The main Modern Languages library is the Taylorian, which contains one of the richest collections of books relating to the study of medieval European languages in the world. The library has a Medieval Manuscript Microfilm Archive containing much unpublished material, especially for medieval German. The Bodleian Library is a library of international standing, with the finest collection of books relating to medieval studies in the United Kingdom, as well as a rich collection of manuscripts and early printed books, including a number of famous medieval German original manuscripts, such as the 'Murbacher Hymnen', Junius's manuscript of the Old High German Tatian translation, the 'Paradisus animae intelligentis' (with the early sermons of Meister Eckhart) and the principal manuscript of 'Der Heiligen Leben'. There are extensive collections of manuscripts from Germany as well as many individual items which have not yet been fully researched. The principal electronic databases relating to medieval studies, such as the Patrologia Latina Database, the Cetedoc Library of Christian Latin Texts, In Principio, and the DBILink are accessible on terminals in the Bodleian Library and, where this is permitted, networked throughout the university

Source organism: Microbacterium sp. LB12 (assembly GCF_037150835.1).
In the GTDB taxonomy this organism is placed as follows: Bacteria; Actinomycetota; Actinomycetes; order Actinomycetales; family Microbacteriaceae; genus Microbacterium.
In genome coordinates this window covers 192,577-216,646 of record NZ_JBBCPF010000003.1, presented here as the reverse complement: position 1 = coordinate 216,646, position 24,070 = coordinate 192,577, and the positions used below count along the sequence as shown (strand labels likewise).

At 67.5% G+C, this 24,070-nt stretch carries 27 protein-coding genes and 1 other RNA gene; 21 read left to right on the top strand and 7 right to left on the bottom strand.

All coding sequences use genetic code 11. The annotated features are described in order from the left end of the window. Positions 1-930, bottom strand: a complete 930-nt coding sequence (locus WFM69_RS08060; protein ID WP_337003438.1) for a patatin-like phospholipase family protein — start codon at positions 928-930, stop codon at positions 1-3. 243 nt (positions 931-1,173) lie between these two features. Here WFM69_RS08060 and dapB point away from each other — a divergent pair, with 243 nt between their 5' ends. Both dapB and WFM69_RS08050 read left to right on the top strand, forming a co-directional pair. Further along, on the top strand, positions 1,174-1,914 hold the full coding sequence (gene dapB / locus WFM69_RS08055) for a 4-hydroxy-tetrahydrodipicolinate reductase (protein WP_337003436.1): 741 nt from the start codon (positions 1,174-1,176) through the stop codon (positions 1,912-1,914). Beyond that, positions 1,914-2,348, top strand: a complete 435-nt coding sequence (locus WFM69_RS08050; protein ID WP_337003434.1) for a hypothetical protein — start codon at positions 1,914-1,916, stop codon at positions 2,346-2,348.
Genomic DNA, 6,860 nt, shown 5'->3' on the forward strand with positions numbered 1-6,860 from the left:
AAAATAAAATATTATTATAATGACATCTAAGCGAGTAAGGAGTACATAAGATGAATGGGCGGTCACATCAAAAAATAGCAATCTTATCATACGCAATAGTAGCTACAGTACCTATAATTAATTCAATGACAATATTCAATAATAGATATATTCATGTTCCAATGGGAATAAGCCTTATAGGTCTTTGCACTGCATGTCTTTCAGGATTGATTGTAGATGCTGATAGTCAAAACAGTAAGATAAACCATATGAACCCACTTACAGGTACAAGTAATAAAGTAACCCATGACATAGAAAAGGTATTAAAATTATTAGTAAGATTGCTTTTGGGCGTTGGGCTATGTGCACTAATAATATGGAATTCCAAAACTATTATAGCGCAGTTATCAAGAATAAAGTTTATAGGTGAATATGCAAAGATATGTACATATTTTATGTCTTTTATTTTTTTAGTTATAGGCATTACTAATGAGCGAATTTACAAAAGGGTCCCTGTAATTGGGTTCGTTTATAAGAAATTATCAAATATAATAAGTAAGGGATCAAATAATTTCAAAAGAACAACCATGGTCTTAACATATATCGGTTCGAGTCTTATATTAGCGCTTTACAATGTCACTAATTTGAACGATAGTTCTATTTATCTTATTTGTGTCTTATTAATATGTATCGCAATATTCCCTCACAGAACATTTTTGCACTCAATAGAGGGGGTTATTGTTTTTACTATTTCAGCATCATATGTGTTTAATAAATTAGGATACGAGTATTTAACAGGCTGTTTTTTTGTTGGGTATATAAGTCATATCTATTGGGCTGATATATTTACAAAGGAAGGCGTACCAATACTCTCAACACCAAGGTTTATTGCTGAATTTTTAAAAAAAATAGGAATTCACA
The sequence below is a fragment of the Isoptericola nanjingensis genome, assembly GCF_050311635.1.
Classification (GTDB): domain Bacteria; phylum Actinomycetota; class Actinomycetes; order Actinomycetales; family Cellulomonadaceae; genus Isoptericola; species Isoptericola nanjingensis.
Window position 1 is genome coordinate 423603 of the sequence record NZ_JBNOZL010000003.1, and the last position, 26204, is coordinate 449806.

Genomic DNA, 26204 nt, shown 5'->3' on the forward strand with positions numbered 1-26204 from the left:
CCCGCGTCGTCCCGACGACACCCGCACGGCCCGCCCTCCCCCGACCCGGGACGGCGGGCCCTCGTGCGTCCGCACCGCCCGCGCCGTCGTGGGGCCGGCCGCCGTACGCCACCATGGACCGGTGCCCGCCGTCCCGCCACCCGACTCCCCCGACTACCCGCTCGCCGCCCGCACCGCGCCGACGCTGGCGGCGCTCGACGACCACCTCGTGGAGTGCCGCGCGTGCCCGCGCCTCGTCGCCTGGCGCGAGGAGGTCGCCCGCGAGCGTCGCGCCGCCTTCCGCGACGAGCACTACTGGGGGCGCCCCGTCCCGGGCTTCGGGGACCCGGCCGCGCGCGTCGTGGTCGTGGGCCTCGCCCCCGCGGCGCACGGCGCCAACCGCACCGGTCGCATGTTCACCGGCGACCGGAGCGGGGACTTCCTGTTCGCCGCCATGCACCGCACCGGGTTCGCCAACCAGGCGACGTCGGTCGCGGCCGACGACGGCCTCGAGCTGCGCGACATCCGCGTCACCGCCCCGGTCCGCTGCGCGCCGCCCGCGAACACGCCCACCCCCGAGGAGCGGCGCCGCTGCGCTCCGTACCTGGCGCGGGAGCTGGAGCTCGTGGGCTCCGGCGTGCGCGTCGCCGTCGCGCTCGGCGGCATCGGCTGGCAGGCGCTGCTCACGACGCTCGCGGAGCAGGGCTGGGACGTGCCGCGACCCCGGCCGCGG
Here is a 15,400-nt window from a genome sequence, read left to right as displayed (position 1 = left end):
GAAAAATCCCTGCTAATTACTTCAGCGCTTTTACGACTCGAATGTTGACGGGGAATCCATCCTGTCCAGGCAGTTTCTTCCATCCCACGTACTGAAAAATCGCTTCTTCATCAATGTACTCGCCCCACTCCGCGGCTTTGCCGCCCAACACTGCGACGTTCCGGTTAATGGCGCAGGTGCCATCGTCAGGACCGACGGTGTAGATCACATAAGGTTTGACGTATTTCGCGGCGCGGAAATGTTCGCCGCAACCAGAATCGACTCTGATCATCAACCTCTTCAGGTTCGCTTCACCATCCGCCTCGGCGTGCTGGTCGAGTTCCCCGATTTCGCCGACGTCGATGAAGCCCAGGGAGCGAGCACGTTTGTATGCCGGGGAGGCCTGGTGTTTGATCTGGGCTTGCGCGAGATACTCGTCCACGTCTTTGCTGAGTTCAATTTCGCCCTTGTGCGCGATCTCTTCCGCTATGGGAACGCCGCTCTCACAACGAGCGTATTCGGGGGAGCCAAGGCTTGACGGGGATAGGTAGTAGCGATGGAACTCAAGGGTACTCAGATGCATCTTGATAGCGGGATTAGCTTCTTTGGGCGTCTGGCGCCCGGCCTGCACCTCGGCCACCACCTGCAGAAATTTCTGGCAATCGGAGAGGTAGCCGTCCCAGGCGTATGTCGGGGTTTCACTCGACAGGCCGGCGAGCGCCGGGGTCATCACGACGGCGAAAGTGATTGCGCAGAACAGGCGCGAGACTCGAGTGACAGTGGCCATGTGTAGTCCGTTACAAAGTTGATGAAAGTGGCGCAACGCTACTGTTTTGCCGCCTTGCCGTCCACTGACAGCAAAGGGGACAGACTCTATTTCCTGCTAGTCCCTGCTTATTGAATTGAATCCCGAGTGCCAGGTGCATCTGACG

University and College teaching staff in Medieval German

Nigel F. Palmer, M.A., D.Phil., F.B.A., Professor of German Medieval and Linguistic Studies and Fellow of St Edmund Hall. Email: Homepage: Postal address: St Edmund Hall,Oxford OX1 4AR. Research interests: Palaeography and codicology, German and Latin, Middle High German romance, religious literature and mysticism, the Cistercian order, monastic literature in SW Germany.

Almut Suerbaum, M.A., Dr.phil., Faculty Lecturer in Medieval German and Fellow of Somerville College. Email: Postal address: Somerville, Oxford OX2 6HD.Research interests: Arthurian romance; dialogue literature; women's writing.

Annette Volfing, M.A., D.Phil.,University Lecturer in Medieval German and Fellow of Oriel College. Email: Postal address: Oriel College, Oxford OX1 4EW.Research interests: Allegory, religious literature,‘Spruchdichtung' and ‘Meistergesang'.

Christopher J. Wells, M.A.,University Lecturer in Germanic Philology and Medieval German Literature. Email: Postal address: St Edmund Hall, OxfordOX1 4AR. Research interests: Germanic philology, history of the German language, heroic epic and the ‘Nibelungenlied'.

Last updated 17 May 2002.